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Hispanic population in Prince George's doubles, fueling much of county's growth

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Washington Post Staff Writer
Wednesday, February 9, 2011; 8:17 PM

The Hispanic population in Prince George's County nearly doubled over the past 10 years, fueling much of the locality's growth and matching the number of whites for the first time, according to new census figures released Wednesday.

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The percentage of African Americans remained steady in the majority-black county, and the percentage of whites continued to tumble, although at a slightly slower pace than in the previous decade.

Although its population grew more slowly than those of neighboring counties, Prince George's holds firm to its position as the second-largest jurisdiction in Maryland, with more than 863,000 residents.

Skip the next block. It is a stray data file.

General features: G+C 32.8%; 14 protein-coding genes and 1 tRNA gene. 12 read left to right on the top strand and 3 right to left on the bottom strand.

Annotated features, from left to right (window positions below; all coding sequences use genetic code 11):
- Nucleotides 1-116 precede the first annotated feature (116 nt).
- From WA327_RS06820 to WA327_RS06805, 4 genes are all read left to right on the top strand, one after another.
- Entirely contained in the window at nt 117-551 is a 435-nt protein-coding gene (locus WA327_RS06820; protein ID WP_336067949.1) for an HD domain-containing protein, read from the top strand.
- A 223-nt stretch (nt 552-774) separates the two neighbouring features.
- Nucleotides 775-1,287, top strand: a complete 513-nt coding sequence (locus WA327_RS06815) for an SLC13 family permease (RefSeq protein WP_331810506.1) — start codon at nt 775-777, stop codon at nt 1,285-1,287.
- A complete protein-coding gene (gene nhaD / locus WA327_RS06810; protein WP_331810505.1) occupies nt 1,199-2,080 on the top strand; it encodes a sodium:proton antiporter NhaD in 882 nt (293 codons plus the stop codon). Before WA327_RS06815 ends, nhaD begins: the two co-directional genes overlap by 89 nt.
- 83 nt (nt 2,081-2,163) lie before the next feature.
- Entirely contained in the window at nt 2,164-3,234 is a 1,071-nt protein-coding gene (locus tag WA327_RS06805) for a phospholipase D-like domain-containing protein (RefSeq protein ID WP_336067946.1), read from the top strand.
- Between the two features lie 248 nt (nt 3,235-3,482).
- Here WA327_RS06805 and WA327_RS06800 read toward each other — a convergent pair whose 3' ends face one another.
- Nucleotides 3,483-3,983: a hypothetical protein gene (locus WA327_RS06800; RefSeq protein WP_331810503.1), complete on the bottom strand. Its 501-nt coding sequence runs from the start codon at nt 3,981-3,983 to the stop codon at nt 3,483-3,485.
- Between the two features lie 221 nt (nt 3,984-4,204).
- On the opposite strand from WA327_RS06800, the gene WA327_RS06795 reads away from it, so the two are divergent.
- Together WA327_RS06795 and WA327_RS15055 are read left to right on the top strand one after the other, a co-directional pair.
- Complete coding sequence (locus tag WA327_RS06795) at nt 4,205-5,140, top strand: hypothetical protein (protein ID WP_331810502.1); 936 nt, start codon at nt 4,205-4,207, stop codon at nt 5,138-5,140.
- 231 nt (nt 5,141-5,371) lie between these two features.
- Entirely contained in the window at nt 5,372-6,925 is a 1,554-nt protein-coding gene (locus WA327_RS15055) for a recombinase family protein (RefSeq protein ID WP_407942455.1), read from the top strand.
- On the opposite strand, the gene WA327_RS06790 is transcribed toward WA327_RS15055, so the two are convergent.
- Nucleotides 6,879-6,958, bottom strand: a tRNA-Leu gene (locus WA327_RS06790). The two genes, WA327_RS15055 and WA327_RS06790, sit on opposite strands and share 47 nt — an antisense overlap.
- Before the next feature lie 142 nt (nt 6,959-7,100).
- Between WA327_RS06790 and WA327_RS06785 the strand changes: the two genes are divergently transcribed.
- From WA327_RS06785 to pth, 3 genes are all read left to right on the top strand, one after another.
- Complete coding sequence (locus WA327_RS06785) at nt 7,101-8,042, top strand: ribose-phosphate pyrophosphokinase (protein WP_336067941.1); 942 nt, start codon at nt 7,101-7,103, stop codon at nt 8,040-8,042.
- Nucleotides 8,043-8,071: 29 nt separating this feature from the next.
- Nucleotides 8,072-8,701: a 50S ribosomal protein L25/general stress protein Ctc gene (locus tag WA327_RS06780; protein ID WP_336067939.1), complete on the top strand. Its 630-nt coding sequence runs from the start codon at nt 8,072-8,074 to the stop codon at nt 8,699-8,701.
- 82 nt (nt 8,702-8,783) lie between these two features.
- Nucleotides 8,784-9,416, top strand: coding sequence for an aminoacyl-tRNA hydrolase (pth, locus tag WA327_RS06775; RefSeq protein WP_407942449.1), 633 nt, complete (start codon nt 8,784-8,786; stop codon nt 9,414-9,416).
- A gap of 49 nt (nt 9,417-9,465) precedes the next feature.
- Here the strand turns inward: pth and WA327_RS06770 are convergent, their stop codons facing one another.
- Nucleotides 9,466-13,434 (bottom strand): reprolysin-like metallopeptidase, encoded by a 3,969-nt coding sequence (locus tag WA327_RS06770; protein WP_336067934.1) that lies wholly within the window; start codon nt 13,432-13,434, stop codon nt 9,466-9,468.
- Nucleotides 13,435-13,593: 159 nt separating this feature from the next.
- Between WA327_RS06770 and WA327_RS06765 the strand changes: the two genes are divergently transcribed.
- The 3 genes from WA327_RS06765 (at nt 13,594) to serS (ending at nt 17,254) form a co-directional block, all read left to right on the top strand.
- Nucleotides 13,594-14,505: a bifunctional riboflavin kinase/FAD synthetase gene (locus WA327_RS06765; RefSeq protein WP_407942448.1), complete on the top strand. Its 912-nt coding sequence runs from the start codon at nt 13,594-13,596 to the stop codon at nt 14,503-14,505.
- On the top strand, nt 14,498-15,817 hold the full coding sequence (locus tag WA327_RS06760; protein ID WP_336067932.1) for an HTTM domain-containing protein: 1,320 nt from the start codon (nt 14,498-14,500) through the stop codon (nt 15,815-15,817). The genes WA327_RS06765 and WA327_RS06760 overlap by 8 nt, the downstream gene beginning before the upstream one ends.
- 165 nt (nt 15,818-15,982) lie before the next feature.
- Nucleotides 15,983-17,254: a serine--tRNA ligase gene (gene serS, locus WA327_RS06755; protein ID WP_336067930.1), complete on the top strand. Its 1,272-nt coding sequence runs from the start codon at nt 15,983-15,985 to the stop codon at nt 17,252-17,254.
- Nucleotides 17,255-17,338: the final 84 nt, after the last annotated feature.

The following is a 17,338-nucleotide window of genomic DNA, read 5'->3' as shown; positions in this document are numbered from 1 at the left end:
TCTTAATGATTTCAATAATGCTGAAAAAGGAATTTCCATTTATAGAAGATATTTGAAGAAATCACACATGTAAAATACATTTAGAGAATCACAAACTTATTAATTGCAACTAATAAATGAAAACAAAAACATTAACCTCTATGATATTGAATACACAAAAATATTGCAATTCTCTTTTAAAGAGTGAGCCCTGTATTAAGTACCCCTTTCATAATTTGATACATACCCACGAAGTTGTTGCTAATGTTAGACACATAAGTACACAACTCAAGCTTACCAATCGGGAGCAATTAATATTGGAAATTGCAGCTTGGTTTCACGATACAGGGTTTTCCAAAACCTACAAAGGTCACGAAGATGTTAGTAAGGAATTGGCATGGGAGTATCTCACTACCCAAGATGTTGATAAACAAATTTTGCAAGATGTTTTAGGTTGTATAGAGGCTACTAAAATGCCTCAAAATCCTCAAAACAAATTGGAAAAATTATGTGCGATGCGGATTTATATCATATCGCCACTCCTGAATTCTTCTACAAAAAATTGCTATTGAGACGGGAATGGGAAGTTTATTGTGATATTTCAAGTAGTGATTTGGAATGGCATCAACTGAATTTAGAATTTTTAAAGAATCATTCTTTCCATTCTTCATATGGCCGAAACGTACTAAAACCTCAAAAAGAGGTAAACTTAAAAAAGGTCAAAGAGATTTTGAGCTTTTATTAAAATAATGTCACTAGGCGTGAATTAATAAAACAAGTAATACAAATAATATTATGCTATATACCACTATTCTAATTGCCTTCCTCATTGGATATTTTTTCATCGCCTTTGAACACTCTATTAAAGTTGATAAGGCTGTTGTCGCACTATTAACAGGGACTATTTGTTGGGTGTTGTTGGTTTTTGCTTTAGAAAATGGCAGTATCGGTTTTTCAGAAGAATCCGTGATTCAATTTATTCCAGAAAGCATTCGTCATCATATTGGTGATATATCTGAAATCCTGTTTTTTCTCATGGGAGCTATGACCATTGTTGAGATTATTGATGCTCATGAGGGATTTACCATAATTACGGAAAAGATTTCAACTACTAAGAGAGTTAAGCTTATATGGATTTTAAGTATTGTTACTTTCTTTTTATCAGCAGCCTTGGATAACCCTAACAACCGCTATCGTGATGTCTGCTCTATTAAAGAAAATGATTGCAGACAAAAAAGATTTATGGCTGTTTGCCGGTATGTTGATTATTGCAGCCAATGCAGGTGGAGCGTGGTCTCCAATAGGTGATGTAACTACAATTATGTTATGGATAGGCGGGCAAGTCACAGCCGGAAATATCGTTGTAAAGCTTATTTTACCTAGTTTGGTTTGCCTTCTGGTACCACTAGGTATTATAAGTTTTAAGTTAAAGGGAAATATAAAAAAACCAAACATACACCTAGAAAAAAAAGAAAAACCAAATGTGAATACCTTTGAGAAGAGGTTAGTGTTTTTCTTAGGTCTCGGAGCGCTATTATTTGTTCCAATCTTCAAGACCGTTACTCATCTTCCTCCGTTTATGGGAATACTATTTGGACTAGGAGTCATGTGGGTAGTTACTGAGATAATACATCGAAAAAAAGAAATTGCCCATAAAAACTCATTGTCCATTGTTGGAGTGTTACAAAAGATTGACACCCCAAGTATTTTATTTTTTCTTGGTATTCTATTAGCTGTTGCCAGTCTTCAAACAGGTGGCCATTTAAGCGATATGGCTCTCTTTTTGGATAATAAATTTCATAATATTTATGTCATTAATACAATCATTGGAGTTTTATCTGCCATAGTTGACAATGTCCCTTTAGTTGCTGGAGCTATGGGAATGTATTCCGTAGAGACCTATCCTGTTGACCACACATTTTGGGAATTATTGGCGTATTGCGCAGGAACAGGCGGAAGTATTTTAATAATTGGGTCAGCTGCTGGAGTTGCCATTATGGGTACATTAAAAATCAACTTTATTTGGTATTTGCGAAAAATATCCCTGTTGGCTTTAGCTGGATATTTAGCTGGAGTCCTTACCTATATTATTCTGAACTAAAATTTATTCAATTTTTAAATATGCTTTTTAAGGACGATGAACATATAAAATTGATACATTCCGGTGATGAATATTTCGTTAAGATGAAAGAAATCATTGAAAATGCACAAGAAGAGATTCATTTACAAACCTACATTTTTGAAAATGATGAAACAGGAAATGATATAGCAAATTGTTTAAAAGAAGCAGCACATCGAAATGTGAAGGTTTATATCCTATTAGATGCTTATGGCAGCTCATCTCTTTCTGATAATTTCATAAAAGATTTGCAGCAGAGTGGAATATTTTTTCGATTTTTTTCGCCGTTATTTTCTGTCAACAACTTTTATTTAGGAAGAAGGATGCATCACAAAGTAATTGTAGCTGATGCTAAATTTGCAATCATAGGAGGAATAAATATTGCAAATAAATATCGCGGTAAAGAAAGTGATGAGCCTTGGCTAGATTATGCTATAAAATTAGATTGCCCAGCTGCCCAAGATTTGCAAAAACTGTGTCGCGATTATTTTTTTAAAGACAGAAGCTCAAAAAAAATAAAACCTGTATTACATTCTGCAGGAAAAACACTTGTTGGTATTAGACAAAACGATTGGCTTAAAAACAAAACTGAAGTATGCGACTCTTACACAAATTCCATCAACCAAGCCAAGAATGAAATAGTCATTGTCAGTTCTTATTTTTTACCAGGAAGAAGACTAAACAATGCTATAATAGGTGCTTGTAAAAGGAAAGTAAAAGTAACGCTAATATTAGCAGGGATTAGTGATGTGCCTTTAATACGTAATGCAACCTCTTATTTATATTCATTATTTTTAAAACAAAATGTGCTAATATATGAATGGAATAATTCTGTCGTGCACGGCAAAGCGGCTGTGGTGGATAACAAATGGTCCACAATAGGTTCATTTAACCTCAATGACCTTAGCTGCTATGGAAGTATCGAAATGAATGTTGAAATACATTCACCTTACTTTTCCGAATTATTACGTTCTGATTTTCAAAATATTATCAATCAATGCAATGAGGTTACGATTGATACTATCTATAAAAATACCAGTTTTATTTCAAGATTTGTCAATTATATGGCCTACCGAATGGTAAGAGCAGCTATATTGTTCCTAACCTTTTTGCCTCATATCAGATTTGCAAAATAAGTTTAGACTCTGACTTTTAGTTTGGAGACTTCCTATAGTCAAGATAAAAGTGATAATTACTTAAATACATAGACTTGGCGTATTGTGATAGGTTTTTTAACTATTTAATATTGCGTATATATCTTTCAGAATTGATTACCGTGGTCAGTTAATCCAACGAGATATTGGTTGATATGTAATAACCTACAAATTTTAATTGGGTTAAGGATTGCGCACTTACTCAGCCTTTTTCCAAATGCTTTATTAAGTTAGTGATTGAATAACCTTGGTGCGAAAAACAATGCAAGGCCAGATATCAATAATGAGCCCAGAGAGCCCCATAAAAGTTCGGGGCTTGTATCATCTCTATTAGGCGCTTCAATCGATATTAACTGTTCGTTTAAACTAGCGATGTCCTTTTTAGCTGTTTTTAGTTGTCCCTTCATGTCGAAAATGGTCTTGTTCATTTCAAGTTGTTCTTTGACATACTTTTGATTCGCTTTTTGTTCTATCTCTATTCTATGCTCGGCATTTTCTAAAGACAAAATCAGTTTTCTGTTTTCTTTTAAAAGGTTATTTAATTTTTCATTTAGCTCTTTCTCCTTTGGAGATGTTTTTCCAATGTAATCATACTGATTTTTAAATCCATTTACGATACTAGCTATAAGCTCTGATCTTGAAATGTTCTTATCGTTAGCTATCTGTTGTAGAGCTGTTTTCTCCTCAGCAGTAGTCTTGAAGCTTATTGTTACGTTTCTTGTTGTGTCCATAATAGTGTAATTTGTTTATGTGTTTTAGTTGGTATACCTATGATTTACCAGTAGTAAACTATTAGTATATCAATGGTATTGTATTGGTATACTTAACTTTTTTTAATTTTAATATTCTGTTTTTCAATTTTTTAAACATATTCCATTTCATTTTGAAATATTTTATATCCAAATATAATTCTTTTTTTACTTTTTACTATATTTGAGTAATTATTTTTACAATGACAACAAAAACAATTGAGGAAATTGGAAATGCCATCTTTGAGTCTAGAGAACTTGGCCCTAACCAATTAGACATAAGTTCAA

The growth in the county's Hispanic population, which increased from about 57,000 in 2000 to nearly 129,000 last year, could have broad implications for the county government and the school system, which is majority African American.

"When I was in school, there were maybe two or three Latinos in the classroom, including myself," said County Council member Will Campos (D-Hyattsville), a native of El Salvador who arrived in the area when he was in the third grade. "Now I go into those classrooms, and they are mostly Latino kids."

In Hyattsville, one of the largest communities in his district, the Hispanic population doubled, growing by nearly 3,000 residents. By comparison, the white, black and Asian American populations all declined to varying degrees in the city.

Similarly, in Langley Park, a multiethnic community on the border of Prince George's and Montgomery counties, the Hispanic population grew from almost 11,000 in 2000 to more than 14,000 last year.

In southern Prince George's, Fort Washington remained a center for almost 17,000 African Americans. The number of Hispanics tripled to 1,565, and the number of whites fell to 2,700.

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